• BEST IN STATE—Senior Courtney Schoen Lewis was named Best PR Student in Utah. Story

Student PR Agency means real-world experience

April 4th, 2010 Posted in Business

By Melanie Klein

LOGAN—Forget classrooms, 50-minute lectures, textbooks and multiple-choice bubble sheets. For about 20 senior public relations students at USU, the world is their classroom.

And these newborn PR professionals are teaching the world a thing or two as they tackle real-world customers ranging from on-campus clients like the Caine School (soon to be College) of the Arts, to sister-act recording artists The Falk Sisters, the National Park Service, and software manufacturer Pengala.

“The purpose of the Agency class is to give students a real-world opportunity to apply all the skills and teachings they have received in the program,” said PR instructor Troy Oldham, a former Microsoft executive who created JCOM 5320—PR Agency, as a senior capstone for the top PR students in the department.

The idea came from one of Oldham’s own college classes, in which students got to work with actual clients, earning real-world experience. “Students are able to take leadership roles, work directly with their clients, and help build a strong professional portfolio,” Oldham said.

Over the past six years, the Agency has landed bigger and more complex PR challenges, working for clients like ABC TV’s Extreme Home Makeover, Microsoft MSN, Airlaunch Aerospace Technology, and Kids Who Rip.

Students also the chance to work with the Summit Group, one of Salt Lake’s largest media relations agency, on team projects for Bajio, Subway, and the Salt Lake Marathon.

Although the Agency students do meet as a class, mostly the four- to six-member teams work independently, conferring with Oldham for guidance and meeting with their clients as the projects progress. Some of the work includes regular conference calls to distant clients, such as Pengala personnel in India from JCOM department head Ted Pease’s office phone.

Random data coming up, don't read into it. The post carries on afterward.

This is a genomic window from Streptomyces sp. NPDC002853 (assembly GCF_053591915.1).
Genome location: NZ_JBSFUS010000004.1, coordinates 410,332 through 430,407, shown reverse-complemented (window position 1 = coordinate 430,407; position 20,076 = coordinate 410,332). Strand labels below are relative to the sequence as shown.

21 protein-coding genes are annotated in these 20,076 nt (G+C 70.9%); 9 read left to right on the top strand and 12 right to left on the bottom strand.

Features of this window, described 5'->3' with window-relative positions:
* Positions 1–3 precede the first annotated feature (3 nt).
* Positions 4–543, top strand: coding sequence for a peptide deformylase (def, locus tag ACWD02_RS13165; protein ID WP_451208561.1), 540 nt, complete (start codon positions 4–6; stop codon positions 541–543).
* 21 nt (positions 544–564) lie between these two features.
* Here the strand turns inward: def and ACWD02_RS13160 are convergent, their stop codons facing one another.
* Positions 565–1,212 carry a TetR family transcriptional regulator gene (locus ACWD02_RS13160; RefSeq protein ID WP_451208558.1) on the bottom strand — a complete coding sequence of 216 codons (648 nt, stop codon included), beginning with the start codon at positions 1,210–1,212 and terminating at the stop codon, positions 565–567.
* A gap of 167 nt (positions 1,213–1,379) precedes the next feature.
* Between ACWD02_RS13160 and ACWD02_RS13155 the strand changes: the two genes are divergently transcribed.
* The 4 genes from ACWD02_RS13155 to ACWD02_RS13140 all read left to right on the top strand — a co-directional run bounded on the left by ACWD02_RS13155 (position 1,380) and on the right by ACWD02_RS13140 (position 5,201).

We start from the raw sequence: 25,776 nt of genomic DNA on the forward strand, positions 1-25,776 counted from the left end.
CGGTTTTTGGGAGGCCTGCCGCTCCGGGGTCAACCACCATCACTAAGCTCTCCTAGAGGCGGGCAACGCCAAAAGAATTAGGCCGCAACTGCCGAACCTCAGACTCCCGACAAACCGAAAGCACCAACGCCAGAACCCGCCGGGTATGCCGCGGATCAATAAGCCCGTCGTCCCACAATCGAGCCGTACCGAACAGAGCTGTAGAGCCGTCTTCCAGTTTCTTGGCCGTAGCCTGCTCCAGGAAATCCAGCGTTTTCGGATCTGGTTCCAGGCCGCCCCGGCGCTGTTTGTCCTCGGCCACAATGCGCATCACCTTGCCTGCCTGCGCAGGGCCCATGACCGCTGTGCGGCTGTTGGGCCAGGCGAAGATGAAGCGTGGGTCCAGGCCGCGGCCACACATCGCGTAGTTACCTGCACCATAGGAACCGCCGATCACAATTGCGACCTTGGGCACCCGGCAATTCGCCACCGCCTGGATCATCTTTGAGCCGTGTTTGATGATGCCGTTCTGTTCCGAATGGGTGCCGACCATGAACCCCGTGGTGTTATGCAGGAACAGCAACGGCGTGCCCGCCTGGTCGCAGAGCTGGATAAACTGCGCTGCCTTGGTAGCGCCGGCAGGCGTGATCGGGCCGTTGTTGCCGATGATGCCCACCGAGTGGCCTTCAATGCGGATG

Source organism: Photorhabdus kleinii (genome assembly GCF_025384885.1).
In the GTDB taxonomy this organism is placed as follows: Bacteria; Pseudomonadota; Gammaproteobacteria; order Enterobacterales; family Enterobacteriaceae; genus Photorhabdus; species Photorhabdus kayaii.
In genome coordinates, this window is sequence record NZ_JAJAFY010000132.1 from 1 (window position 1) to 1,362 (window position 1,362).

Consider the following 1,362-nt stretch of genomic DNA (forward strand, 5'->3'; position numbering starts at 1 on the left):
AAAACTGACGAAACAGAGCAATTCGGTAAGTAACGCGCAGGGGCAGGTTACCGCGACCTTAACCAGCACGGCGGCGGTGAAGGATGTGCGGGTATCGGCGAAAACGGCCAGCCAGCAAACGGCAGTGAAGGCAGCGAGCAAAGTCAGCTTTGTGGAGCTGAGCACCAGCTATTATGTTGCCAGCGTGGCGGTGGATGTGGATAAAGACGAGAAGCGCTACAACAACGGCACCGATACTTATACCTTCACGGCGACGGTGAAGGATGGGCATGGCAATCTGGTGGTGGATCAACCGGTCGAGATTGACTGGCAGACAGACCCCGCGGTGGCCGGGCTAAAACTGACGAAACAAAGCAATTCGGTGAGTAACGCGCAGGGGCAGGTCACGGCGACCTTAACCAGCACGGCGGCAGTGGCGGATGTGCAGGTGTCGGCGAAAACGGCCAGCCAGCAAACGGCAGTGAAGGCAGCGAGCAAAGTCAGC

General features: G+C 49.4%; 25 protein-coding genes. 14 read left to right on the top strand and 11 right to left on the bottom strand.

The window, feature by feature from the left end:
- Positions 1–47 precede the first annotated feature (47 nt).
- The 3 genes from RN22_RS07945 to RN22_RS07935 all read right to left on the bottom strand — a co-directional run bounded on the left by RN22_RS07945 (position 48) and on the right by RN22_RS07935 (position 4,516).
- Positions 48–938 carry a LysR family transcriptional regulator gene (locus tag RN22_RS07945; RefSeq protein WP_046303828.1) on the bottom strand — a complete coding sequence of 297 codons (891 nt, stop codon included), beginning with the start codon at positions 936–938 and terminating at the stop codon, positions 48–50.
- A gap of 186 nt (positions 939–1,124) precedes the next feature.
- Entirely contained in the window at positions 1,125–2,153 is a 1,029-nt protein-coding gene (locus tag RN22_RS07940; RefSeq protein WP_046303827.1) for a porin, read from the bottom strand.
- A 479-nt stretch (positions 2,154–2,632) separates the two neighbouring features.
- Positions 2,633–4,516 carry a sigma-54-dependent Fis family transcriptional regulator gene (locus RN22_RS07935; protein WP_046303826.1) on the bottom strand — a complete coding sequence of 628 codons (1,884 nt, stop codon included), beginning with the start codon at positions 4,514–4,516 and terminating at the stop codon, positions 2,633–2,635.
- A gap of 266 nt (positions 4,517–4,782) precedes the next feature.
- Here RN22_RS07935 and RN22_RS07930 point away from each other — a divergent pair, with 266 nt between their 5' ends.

Each semester, the Agency staff take on four or five new clients, each paying rates of between $1,000 and $4,000 for finished projects that Oldham says would cost many times that much in the real world.

“It’s a win-win arrangement,” Oldham said. “These clients are getting professional-quality work in branding, market research and publicity for a fraction of what they’re used to paying. The students get incomparable professional experience, networking opportunities and material for their portfolios that will help them land jobs when they graduate.”

The client fees go to pay for materials and expenses for the projects, Oldham said, with a portion of the fee going to the JCOM department for future Agency projects. In addition, every semester one of the Agency clients is pro bono, a project for non-profit groups or campus organizations.

Just getting into the Agency class is competitive, with senior PR students formally applying and interviewing for one of the 15 to 20 slots available each semester.